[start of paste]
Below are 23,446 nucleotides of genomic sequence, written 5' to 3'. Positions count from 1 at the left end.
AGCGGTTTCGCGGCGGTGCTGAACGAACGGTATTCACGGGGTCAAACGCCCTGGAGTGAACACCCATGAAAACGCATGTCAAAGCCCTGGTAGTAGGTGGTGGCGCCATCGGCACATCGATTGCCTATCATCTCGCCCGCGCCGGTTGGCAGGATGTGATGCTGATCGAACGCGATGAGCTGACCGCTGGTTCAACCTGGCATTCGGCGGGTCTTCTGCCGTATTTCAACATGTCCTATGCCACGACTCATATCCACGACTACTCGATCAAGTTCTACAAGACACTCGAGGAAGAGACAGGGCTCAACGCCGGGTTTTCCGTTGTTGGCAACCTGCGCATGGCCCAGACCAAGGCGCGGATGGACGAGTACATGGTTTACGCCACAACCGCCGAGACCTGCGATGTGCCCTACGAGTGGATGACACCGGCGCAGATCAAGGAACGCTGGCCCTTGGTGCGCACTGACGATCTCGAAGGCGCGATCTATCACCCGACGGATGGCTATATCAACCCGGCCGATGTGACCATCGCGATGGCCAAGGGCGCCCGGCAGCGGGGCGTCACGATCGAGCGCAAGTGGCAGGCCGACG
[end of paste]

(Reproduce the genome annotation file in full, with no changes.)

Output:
Below are 23,446 nucleotides of genomic sequence, written 5' to 3'. Positions count from 1 at the left end.
AGCGGTTTCGCGGCGGTGCTGAACGAACGGTATTCACGGGGTCAAACGCCCTGGAGTGAACACCCATGAAAACGCATGTCAAAGCCCTGGTAGTAGGTGGTGGCGCCATCGGCACATCGATTGCCTATCATCTCGCCCGCGCCGGTTGGCAGGATGTGATGCTGATCGAACGCGATGAGCTGACCGCTGGTTCAACCTGGCATTCGGCGGGTCTTCTGCCGTATTTCAACATGTCCTATGCCACGACTCATATCCACGACTACTCGATCAAGTTCTACAAGACACTCGAGGAAGAGACAGGGCTCAACGCCGGGTTTTCCGTTGTTGGCAACCTGCGCATGGCCCAGACCAAGGCGCGGATGGACGAGTACATGGTTTACGCCACAACCGCCGAGACCTGCGATGTGCCCTACGAGTGGATGACACCGGCGCAGATCAAGGAACGCTGGCCCTTGGTGCGCACTGACGATCTCGAAGGCGCGATCTATCACCCGACGGATGGCTATATCAACCCGGCCGATGTGACCATCGCGATGGCCAAGGGCGCCCGGCAGCGGGGCGTCACGATCGAGCGCAAGTGGCAGGCCGACG